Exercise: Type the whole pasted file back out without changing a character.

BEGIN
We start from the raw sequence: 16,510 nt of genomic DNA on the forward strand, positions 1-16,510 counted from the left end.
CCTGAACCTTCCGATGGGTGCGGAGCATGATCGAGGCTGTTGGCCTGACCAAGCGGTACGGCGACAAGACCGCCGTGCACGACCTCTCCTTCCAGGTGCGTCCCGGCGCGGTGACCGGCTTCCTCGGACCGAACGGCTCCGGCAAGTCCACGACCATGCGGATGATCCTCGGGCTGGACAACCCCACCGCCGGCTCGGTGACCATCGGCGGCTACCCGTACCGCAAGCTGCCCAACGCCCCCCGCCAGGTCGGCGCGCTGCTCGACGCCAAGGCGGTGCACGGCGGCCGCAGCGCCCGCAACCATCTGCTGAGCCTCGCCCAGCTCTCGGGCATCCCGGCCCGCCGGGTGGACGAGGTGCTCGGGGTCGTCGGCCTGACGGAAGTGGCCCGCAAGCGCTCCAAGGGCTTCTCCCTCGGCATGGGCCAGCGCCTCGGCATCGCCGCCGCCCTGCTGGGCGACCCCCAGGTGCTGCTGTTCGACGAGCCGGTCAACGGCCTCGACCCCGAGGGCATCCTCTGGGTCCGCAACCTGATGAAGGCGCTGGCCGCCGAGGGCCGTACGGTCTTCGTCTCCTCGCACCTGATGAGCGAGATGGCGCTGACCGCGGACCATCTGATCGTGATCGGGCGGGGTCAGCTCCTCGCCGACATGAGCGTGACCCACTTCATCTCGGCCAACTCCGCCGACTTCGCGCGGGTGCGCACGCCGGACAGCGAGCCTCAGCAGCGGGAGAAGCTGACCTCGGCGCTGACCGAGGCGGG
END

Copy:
We start from the raw sequence: 16,510 nt of genomic DNA on the forward strand, positions 1-16,510 counted from the left end.
CCTGAACCTTCCGATGGGTGCGGAGCATGATCGAGGCTGTTGGCCTGACCAAGCGGTACGGCGACAAGACCGCCGTGCACGACCTCTCCTTCCAGGTGCGTCCCGGCGCGGTGACCGGCTTCCTCGGACCGAACGGCTCCGGCAAGTCCACGACCATGCGGATGATCCTCGGGCTGGACAACCCCACCGCCGGCTCGGTGACCATCGGCGGCTACCCGTACCGCAAGCTGCCCAACGCCCCCCGCCAGGTCGGCGCGCTGCTCGACGCCAAGGCGGTGCACGGCGGCCGCAGCGCCCGCAACCATCTGCTGAGCCTCGCCCAGCTCTCGGGCATCCCGGCCCGCCGGGTGGACGAGGTGCTCGGGGTCGTCGGCCTGACGGAAGTGGCCCGCAAGCGCTCCAAGGGCTTCTCCCTCGGCATGGGCCAGCGCCTCGGCATCGCCGCCGCCCTGCTGGGCGACCCCCAGGTGCTGCTGTTCGACGAGCCGGTCAACGGCCTCGACCCCGAGGGCATCCTCTGGGTCCGCAACCTGATGAAGGCGCTGGCCGCCGAGGGCCGTACGGTCTTCGTCTCCTCGCACCTGATGAGCGAGATGGCGCTGACCGCGGACCATCTGATCGTGATCGGGCGGGGTCAGCTCCTCGCCGACATGAGCGTGACCCACTTCATCTCGGCCAACTCCGCCGACTTCGCGCGGGTGCGCACGCCGGACAGCGAGCCTCAGCAGCGGGAGAAGCTGACCTCGGCGCTGACCGAGGCGGG